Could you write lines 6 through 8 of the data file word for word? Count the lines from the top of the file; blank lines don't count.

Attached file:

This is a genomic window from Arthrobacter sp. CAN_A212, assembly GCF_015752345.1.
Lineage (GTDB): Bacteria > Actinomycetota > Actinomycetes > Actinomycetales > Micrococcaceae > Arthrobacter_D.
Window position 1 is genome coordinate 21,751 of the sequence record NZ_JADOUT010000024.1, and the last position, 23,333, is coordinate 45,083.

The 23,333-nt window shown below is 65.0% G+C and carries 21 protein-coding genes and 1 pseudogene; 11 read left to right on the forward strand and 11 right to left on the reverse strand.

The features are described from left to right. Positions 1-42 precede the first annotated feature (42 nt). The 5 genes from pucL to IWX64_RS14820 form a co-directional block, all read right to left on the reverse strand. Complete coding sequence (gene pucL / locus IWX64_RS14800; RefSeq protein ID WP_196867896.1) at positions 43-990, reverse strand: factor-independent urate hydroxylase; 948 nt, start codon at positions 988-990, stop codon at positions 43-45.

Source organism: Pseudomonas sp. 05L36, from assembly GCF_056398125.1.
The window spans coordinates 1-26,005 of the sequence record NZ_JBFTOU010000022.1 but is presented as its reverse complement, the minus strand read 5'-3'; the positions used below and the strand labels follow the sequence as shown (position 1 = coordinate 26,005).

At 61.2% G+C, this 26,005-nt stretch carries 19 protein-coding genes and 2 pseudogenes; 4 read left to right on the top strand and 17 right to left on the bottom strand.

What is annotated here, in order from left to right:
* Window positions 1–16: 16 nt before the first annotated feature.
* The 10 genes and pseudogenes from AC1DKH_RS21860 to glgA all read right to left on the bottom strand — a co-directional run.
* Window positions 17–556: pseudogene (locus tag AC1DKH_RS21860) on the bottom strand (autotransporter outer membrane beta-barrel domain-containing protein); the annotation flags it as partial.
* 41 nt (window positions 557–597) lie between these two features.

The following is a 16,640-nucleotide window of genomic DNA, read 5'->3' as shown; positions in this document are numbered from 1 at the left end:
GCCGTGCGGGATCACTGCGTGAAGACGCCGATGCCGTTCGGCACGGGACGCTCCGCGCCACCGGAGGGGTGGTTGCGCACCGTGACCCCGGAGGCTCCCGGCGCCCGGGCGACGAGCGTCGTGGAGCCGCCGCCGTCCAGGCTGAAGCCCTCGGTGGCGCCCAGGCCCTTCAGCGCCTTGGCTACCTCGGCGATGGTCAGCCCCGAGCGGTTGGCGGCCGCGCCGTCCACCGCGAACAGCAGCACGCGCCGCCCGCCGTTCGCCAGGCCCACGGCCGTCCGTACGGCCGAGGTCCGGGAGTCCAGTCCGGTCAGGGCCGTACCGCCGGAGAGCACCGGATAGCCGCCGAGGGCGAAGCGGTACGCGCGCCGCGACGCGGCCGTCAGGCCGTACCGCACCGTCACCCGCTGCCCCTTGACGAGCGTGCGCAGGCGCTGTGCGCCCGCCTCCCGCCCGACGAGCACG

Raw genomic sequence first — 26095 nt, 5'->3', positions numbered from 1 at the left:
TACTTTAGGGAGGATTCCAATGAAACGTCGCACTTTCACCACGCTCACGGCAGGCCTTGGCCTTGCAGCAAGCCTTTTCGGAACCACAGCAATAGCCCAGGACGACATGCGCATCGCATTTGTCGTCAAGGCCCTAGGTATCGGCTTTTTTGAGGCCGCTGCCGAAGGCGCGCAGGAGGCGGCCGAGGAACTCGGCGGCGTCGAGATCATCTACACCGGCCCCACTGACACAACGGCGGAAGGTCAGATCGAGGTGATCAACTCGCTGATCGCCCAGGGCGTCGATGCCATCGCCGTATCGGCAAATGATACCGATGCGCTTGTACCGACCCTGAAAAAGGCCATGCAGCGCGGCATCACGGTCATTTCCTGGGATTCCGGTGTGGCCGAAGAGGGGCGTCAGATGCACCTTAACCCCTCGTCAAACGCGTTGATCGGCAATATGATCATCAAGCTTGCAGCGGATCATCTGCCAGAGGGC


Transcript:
Source organism: Pseudomonas sp. 05L36, from assembly GCF_056398125.1.
The window spans coordinates 1-26,005 of the sequence record NZ_JBFTOU010000022.1 but is presented as its reverse complement, the minus strand read 5'-3'; the positions used below and the strand labels follow the sequence as shown (position 1 = coordinate 26,005).

At 61.2% G+C, this 26,005-nt stretch carries 19 protein-coding genes and 2 pseudogenes; 4 read left to right on the top strand and 17 right to left on the bottom strand.